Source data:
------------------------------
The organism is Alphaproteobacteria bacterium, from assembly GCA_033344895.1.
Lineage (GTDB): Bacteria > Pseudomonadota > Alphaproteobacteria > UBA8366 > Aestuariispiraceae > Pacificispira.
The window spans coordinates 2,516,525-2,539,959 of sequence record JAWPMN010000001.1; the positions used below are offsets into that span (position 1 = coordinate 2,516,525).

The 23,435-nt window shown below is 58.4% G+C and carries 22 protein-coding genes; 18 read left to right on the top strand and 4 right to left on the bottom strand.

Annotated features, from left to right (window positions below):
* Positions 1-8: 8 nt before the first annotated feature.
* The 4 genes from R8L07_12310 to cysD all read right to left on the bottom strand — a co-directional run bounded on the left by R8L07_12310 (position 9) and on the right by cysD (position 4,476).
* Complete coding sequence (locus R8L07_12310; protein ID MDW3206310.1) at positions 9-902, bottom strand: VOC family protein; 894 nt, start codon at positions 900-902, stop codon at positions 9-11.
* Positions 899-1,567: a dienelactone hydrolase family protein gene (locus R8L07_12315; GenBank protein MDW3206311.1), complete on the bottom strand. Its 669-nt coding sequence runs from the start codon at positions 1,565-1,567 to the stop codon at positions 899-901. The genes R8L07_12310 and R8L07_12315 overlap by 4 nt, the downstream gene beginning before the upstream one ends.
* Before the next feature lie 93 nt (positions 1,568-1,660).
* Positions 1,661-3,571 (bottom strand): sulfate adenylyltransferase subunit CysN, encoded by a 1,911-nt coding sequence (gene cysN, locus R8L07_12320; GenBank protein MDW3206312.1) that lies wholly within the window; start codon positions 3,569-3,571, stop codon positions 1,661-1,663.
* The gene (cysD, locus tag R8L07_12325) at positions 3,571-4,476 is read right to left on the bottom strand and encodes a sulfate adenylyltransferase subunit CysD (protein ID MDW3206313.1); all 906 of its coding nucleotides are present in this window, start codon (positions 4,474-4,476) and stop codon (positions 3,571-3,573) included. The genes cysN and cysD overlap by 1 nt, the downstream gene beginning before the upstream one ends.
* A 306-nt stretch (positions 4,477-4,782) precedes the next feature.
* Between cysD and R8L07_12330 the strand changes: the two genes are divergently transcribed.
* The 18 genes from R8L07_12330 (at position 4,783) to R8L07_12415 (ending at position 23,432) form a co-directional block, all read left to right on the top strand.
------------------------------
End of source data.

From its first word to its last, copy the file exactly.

The organism is Alphaproteobacteria bacterium, from assembly GCA_033344895.1.
Lineage (GTDB): Bacteria > Pseudomonadota > Alphaproteobacteria > UBA8366 > Aestuariispiraceae > Pacificispira.
The window spans coordinates 2,516,525-2,539,959 of sequence record JAWPMN010000001.1; the positions used below are offsets into that span (position 1 = coordinate 2,516,525).

The 23,435-nt window shown below is 58.4% G+C and carries 22 protein-coding genes; 18 read left to right on the top strand and 4 right to left on the bottom strand.

Annotated features, from left to right (window positions below):
* Positions 1-8: 8 nt before the first annotated feature.
* The 4 genes from R8L07_12310 to cysD all read right to left on the bottom strand — a co-directional run bounded on the left by R8L07_12310 (position 9) and on the right by cysD (position 4,476).
* Complete coding sequence (locus R8L07_12310; protein ID MDW3206310.1) at positions 9-902, bottom strand: VOC family protein; 894 nt, start codon at positions 900-902, stop codon at positions 9-11.
* Positions 899-1,567: a dienelactone hydrolase family protein gene (locus R8L07_12315; GenBank protein MDW3206311.1), complete on the bottom strand. Its 669-nt coding sequence runs from the start codon at positions 1,565-1,567 to the stop codon at positions 899-901. The genes R8L07_12310 and R8L07_12315 overlap by 4 nt, the downstream gene beginning before the upstream one ends.
* Before the next feature lie 93 nt (positions 1,568-1,660).
* Positions 1,661-3,571 (bottom strand): sulfate adenylyltransferase subunit CysN, encoded by a 1,911-nt coding sequence (gene cysN, locus R8L07_12320; GenBank protein MDW3206312.1) that lies wholly within the window; start codon positions 3,569-3,571, stop codon positions 1,661-1,663.
* The gene (cysD, locus tag R8L07_12325) at positions 3,571-4,476 is read right to left on the bottom strand and encodes a sulfate adenylyltransferase subunit CysD (protein ID MDW3206313.1); all 906 of its coding nucleotides are present in this window, start codon (positions 4,474-4,476) and stop codon (positions 3,571-3,573) included. The genes cysN and cysD overlap by 1 nt, the downstream gene beginning before the upstream one ends.
* A 306-nt stretch (positions 4,477-4,782) precedes the next feature.
* Between cysD and R8L07_12330 the strand changes: the two genes are divergently transcribed.
* The 18 genes from R8L07_12330 (at position 4,783) to R8L07_12415 (ending at position 23,432) form a co-directional block, all read left to right on the top strand.